Mother reveals the ‘miserable’ reality of working as a carer on a zero-hours agency contract – from finding clients screaming on the floor for help to earning as little as £43 a WEEK
- A carer has shed light on the ‘miserable’ reality of zero-hour contracts
- The mother-of-two is originally from Romania but lives in Manchester
- Said she’s been ‘punished’ for turning down shifts and described work as ‘hell’
- But she feels she has no choice but to continue the job for as little as £43-a-week
A mother-of-two has shed light on the ‘miserable’ reality of working as a carer on a zero-hour contract.
The 27-year-old woman, who spoke to FEMAIL on condition of anonymity, said she works for an agency providing home care that offers an advertised rate of £13 an hour.
However in reality home visits can be as short as 15 minutes, meaning she might only make £13 a day. Some weeks she earns as little as £43.
The carer, originally from Romania but living in Manchester, described the difficult working conditions as ‘hell’ but said she feels like she has ‘no other choice’ because she doesn’t have any formal qualifications.
A mother-of-two has shed light on the ‘miserable’ reality of working as a carer on a zero-hour contract. Stock image
‘At first when I joined the agency they seemed really nice and friendly, and said I could work around my children’s schedule,’ she explained.
‘As an immigrant with little language at the time I was thankful to have found work, and liked the idea of helping people.
‘At first, I got a lot of hours and was working day and night. My pay was good and I was able to afford basic living, as I don’t have a car I was walking or taking rides with other carers, a service they provided.
‘But when I refused one shift, due to my daughter being ill suddenly, the work dried up and I was given three or four care calls in one week, and earned £30.
‘Another colleague revealed to me she was also “punished” in the same way by the boss after she said no to working New Years’ Eve so I soon learned not to say no to shifts.
‘Even on my days off, I would wake up and find I was still on the rota to work, so I would make a call to the main desk where they told me I “had to”, which led me to dropping off my children at a neighbours house quickly with a bit of toast each.
The woman also described the sometimes difficult conditions in which she found her clients. She told how she has entered homes to find them ‘crying out for help’ in bed or having ‘soiled themselves’. Stock image
‘I felt guilty, and I love my clients I didn’t want to leave them without help so felt I must go.’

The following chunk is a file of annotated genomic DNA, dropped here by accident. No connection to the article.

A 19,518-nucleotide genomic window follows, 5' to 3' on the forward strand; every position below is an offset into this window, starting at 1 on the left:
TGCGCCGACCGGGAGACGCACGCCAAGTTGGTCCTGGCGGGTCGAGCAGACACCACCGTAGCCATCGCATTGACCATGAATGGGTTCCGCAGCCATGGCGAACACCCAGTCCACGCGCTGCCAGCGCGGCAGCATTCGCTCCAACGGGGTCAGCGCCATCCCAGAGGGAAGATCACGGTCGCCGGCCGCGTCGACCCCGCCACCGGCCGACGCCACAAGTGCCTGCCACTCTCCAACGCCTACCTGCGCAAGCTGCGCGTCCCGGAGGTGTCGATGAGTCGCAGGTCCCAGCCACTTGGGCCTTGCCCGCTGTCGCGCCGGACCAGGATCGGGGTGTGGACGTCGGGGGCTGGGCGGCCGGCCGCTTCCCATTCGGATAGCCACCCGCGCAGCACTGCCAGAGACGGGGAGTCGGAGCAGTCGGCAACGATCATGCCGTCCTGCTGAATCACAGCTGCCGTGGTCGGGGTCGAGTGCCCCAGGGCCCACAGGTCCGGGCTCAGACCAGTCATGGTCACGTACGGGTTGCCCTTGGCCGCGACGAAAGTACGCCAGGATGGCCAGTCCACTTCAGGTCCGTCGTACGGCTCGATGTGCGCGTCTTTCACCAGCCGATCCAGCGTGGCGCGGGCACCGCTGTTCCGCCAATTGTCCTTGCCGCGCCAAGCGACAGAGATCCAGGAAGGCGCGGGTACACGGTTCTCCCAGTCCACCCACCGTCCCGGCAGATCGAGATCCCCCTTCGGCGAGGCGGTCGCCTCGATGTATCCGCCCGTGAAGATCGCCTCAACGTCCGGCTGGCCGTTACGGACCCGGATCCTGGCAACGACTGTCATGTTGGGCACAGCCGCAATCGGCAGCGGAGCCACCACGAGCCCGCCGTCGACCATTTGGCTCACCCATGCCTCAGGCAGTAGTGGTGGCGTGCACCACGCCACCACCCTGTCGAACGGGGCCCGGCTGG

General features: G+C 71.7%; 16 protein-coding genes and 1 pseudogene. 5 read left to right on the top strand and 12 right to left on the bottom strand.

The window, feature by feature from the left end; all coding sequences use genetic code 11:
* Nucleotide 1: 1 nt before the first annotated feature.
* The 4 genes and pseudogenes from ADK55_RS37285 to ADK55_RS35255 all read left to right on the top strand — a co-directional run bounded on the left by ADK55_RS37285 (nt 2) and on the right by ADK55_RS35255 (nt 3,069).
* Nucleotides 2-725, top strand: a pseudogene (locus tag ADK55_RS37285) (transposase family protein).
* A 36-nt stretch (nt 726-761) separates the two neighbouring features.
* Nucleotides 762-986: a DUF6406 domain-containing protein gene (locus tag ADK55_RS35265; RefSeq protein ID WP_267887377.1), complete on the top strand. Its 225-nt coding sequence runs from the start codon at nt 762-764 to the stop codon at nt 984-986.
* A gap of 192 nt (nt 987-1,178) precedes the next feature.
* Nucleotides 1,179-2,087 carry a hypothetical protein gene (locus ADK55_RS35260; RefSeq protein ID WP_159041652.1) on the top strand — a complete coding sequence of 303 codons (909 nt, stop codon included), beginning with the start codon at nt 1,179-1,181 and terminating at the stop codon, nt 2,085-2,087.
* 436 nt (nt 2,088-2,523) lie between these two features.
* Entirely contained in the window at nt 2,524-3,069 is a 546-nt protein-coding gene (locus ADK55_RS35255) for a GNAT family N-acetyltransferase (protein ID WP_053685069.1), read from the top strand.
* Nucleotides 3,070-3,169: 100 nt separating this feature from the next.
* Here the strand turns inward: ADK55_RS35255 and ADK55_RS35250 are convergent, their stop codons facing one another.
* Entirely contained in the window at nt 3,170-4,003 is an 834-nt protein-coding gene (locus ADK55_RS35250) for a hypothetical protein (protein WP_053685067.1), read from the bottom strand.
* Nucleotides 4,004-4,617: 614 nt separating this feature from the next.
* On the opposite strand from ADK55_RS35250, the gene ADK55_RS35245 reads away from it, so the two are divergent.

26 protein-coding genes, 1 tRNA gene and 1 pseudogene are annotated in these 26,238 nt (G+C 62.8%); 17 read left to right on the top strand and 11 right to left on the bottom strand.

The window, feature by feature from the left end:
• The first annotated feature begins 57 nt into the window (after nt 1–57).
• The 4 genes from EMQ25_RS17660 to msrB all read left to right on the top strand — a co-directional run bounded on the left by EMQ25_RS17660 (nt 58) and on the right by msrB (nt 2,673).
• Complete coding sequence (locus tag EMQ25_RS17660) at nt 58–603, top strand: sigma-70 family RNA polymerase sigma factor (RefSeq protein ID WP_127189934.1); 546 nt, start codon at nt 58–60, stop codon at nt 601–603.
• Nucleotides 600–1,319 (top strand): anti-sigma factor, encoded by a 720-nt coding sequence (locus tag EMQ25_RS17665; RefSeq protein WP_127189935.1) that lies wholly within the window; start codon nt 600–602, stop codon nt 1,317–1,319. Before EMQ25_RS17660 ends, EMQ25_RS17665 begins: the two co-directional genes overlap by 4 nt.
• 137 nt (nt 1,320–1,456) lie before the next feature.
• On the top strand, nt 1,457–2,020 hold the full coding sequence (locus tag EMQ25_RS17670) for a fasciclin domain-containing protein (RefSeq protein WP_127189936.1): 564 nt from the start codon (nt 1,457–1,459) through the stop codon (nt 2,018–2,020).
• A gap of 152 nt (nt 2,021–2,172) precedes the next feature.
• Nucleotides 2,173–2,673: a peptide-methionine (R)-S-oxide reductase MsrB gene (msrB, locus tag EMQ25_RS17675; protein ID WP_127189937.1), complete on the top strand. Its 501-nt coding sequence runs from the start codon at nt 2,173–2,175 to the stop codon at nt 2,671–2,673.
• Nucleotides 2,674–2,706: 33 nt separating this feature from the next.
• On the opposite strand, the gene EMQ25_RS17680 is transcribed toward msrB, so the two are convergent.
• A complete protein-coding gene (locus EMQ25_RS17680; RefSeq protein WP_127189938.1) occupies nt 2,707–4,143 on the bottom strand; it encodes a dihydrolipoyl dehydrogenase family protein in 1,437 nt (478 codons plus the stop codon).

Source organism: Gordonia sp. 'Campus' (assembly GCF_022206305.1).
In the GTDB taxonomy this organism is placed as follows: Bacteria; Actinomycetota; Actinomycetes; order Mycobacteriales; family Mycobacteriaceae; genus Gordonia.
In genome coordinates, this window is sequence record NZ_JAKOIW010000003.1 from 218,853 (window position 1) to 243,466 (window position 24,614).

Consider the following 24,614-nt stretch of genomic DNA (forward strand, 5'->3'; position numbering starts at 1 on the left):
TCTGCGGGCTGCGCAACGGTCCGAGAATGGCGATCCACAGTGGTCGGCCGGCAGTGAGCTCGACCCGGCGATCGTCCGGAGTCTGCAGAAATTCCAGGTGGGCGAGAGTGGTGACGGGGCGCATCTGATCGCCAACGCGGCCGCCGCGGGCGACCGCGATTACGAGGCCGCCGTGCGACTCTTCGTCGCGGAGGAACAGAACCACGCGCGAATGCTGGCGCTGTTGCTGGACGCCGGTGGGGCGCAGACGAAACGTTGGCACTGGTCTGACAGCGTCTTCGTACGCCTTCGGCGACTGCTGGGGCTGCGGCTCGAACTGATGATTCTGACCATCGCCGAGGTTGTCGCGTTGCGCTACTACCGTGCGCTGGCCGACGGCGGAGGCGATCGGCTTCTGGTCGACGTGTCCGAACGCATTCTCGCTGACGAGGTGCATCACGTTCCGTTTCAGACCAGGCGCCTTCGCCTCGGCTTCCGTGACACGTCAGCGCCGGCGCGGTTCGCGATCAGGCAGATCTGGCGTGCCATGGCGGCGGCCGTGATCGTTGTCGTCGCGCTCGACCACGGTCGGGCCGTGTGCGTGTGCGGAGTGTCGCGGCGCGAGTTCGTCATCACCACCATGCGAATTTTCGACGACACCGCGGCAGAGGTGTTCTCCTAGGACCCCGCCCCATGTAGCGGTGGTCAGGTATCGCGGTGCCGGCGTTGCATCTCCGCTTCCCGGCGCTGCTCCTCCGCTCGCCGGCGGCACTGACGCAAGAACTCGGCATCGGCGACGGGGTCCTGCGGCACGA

Payslips seen by FEMAIL show the carer earned £43 on week and £61.25 for another week’s work.
The woman also described the sometimes difficult conditions in which she found her clients. She told how she has entered homes to find them ‘crying out for help’ in bed or having ‘soiled themselves’.
When working at larger care homes, she claims to have witnessed managers and other care workers telling people with dementia to ‘F*** off.’
She continued: ‘Most days I want to quit and I am miserable, but I’m scared I won’t find other work.
‘I’ve seen some horrible things in the last three years, including people walking out mid-shift.
‘I also saw another carer ripping a sheet violently from under a client. I asked him, “What if that was your mother?” and he said, “I don’t care, you can’t think like this just get on with it”. I was disgusted with it.’
The carer claims her boss has ‘little regard’ for client safety.
She revealed how one night, when she wasn’t working, she was having drinks with friends when she received a call from her boss around 8pm asking her to work.
She said: ‘I told him I had been drinking, that I was unfit to work, and he just said to have a coffee and go. If you can’t drive a car with that amount of alcohol in your system then how is it ok to look after someone that needs care?’
The carer said that she has ‘had to do two person jobs’ single-handedly, which has led to lower quality care for clients.
She added: ‘The boss has his favourites and it feels like they are his spies, if they spot you around they will report back to him, they get most of the work.
‘Mostly I feel sorry for the families who have placed their trust in these people, and my own children who have missed out on me being there because I’m too exhausted.
‘They advertised the pay as £13 an hour, but most care calls are 15 minutes so you can imagine what the pay is really like, four calls in a day which may take me miles and miles to walk will equate to 1 hour, so that’s £13 for the whole day.’
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